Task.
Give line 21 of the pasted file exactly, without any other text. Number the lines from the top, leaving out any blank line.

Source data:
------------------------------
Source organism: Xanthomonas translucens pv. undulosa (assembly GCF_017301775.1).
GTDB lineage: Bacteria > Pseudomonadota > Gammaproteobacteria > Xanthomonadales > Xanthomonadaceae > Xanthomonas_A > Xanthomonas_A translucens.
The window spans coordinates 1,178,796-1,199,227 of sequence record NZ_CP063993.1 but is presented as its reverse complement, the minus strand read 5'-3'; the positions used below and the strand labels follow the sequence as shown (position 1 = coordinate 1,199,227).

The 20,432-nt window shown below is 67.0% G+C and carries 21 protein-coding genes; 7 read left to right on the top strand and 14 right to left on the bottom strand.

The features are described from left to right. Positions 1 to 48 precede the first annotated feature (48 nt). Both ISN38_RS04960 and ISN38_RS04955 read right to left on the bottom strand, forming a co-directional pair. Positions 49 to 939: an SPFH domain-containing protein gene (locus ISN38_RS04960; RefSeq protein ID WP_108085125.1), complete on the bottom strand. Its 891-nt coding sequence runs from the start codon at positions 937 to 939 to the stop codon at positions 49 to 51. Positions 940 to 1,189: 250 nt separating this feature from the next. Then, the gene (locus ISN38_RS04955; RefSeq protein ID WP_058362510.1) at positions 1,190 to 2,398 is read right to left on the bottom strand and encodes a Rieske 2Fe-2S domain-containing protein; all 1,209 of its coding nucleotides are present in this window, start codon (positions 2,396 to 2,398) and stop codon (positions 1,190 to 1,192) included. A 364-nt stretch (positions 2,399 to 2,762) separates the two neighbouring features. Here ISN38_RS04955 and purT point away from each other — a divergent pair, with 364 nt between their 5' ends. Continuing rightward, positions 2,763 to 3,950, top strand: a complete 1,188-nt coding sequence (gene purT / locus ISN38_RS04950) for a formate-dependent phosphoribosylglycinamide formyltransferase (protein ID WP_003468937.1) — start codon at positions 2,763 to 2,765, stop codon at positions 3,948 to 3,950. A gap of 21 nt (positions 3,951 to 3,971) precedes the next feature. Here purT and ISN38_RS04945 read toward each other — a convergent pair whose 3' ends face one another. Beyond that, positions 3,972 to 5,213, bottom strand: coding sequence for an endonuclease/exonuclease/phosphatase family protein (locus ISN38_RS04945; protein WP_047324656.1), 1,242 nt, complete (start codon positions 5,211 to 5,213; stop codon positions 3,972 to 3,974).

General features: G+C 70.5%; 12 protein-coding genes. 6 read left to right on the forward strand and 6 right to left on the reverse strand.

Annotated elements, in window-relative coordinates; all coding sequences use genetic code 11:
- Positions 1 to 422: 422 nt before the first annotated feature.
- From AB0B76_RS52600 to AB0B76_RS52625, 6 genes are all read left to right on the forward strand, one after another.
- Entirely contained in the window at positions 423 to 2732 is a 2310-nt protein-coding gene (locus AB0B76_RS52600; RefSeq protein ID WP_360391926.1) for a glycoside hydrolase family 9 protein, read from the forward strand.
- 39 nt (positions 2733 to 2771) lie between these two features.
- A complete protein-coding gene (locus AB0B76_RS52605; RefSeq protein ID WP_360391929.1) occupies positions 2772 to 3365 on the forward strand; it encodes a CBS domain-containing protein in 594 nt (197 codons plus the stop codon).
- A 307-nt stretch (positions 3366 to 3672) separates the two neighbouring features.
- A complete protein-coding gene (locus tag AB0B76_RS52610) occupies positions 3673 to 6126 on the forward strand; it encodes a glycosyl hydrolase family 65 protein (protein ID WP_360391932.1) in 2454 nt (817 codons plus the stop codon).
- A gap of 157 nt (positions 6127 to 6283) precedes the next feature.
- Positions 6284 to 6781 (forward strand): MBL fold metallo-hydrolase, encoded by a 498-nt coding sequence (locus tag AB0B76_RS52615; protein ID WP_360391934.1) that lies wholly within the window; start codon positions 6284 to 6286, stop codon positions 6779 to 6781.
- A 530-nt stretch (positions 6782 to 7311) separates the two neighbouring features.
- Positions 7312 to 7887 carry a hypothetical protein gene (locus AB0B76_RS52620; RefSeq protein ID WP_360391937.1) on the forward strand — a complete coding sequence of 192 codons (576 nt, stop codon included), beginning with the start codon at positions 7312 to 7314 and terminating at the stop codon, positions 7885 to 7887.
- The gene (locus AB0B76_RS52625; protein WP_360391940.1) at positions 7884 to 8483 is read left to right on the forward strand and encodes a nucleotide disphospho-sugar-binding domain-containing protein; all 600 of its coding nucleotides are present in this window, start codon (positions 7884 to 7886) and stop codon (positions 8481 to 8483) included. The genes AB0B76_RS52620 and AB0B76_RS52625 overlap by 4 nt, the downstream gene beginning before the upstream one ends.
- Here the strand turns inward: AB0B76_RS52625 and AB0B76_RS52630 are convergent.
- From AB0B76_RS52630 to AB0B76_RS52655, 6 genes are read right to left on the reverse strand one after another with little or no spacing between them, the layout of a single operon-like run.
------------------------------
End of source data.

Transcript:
- From AB0B76_RS52630 to AB0B76_RS52655, 6 genes are read right to left on the reverse strand one after another with little or no spacing between them, the layout of a single operon-like run.